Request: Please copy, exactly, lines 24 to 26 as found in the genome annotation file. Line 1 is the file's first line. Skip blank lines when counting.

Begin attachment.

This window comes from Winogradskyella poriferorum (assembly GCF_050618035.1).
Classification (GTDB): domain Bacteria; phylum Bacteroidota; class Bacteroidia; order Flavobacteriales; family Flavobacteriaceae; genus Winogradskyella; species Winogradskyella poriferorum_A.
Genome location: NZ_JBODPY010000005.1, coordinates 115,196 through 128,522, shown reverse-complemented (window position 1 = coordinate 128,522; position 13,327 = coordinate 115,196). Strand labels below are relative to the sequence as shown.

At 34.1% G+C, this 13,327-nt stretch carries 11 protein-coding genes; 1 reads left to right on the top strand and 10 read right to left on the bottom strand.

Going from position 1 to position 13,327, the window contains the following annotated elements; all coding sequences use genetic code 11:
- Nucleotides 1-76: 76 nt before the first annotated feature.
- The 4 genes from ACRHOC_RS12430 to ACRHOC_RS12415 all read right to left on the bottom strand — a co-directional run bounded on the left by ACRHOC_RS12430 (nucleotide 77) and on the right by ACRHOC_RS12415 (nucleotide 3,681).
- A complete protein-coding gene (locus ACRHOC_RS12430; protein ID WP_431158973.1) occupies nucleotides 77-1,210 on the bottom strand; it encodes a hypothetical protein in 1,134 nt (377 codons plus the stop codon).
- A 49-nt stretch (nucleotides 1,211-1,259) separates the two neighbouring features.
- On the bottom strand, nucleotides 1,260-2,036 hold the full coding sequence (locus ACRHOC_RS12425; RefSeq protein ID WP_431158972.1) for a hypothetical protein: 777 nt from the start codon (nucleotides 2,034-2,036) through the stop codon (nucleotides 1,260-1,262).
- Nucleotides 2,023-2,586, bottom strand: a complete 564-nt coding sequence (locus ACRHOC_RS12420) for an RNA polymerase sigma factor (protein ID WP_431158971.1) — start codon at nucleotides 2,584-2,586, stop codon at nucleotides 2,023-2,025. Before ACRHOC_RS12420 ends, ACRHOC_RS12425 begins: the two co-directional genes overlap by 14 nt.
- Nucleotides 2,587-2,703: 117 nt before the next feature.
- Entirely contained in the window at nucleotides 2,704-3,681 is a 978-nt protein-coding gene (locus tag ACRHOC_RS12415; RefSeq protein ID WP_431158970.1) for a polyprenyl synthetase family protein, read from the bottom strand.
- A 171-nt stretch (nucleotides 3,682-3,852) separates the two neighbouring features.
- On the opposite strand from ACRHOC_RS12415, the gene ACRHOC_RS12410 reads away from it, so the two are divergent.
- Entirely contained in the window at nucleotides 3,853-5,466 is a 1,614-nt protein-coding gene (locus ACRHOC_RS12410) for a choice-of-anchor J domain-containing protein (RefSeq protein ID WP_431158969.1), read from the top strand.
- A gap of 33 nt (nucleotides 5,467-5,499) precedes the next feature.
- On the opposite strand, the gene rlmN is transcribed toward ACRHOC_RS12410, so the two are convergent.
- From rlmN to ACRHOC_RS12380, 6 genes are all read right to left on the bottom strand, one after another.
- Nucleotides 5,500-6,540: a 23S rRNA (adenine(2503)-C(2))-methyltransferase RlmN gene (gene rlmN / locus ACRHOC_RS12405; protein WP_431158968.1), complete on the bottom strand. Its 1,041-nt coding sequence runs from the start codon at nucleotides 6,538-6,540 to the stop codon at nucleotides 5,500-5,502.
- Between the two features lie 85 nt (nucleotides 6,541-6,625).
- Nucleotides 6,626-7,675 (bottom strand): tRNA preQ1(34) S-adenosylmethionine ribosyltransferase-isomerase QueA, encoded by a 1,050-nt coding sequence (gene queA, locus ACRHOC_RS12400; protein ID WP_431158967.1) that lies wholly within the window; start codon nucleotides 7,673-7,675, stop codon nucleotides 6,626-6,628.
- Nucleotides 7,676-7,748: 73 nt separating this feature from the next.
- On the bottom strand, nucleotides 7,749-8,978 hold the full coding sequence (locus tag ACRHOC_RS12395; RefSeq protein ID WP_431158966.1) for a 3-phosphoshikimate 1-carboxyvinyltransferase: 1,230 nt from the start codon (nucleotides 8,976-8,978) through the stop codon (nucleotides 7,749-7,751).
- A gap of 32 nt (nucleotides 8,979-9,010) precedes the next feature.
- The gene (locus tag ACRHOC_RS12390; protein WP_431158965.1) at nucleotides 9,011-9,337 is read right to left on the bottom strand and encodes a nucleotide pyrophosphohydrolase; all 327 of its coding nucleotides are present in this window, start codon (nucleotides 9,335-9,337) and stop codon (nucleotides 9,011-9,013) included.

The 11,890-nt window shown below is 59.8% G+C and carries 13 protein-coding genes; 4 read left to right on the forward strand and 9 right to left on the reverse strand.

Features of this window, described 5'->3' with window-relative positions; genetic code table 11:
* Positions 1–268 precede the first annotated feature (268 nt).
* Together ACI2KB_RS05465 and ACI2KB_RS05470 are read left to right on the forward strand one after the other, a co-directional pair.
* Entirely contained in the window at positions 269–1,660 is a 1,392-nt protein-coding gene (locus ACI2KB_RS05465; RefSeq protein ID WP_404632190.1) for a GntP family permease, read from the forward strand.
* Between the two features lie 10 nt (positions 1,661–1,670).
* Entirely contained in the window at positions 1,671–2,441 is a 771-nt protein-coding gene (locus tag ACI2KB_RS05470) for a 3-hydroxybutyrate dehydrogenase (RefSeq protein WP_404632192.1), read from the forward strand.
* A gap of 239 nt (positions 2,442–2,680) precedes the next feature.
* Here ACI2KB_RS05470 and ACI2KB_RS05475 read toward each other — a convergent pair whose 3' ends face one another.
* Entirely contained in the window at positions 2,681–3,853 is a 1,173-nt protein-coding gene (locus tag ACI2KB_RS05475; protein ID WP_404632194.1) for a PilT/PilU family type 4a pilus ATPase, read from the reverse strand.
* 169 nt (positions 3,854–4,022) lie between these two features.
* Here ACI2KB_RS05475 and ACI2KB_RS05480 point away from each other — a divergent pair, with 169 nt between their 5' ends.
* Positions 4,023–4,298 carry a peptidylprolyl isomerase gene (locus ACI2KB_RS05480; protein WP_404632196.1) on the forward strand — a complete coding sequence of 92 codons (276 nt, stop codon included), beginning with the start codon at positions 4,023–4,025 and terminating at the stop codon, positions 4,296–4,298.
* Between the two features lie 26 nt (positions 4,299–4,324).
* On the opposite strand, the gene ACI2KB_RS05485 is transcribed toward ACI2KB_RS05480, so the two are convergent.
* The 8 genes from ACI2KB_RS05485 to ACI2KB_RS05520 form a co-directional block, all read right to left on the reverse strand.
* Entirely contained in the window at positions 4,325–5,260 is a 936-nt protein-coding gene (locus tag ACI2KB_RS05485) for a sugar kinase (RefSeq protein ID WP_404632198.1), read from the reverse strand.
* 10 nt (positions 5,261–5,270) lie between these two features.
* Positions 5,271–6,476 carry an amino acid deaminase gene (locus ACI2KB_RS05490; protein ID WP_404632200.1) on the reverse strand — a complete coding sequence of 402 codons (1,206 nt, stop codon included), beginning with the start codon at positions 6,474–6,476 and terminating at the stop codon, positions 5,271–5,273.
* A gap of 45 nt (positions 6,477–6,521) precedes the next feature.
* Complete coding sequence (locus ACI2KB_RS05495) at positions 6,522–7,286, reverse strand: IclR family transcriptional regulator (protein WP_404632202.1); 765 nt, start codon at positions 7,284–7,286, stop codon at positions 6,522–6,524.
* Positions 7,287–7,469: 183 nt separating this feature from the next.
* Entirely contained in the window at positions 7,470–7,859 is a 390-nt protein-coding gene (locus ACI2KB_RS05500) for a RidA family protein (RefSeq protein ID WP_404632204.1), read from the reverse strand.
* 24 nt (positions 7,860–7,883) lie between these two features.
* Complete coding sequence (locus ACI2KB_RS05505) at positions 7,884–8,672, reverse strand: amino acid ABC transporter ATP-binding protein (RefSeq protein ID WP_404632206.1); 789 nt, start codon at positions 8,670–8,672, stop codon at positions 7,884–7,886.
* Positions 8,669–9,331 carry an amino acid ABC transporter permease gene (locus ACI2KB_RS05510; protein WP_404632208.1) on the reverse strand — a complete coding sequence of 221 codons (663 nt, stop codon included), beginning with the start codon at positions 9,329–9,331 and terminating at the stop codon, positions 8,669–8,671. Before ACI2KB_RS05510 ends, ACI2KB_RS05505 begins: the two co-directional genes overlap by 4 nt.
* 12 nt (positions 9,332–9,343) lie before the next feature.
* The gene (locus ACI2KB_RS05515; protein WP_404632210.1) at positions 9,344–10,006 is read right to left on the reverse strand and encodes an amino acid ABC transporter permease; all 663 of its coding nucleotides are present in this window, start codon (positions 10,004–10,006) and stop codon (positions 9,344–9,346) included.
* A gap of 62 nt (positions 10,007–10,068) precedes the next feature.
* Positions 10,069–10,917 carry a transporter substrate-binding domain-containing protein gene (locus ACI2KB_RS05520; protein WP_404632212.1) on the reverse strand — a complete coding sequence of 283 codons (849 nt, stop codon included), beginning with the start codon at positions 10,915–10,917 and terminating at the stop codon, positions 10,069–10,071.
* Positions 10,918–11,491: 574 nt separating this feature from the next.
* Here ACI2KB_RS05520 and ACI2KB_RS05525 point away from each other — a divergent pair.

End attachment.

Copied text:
- On the bottom strand, nucleotides 7,749-8,978 hold the full coding sequence (locus tag ACRHOC_RS12395; RefSeq protein ID WP_431158966.1) for a 3-phosphoshikimate 1-carboxyvinyltransferase: 1,230 nt from the start codon (nucleotides 8,976-8,978) through the stop codon (nucleotides 7,749-7,751).
- A gap of 32 nt (nucleotides 8,979-9,010) precedes the next feature.
- The gene (locus tag ACRHOC_RS12390; protein WP_431158965.1) at nucleotides 9,011-9,337 is read right to left on the bottom strand and encodes a nucleotide pyrophosphohydrolase; all 327 of its coding nucleotides are present in this window, start codon (nucleotides 9,335-9,337) and stop codon (nucleotides 9,011-9,013) included.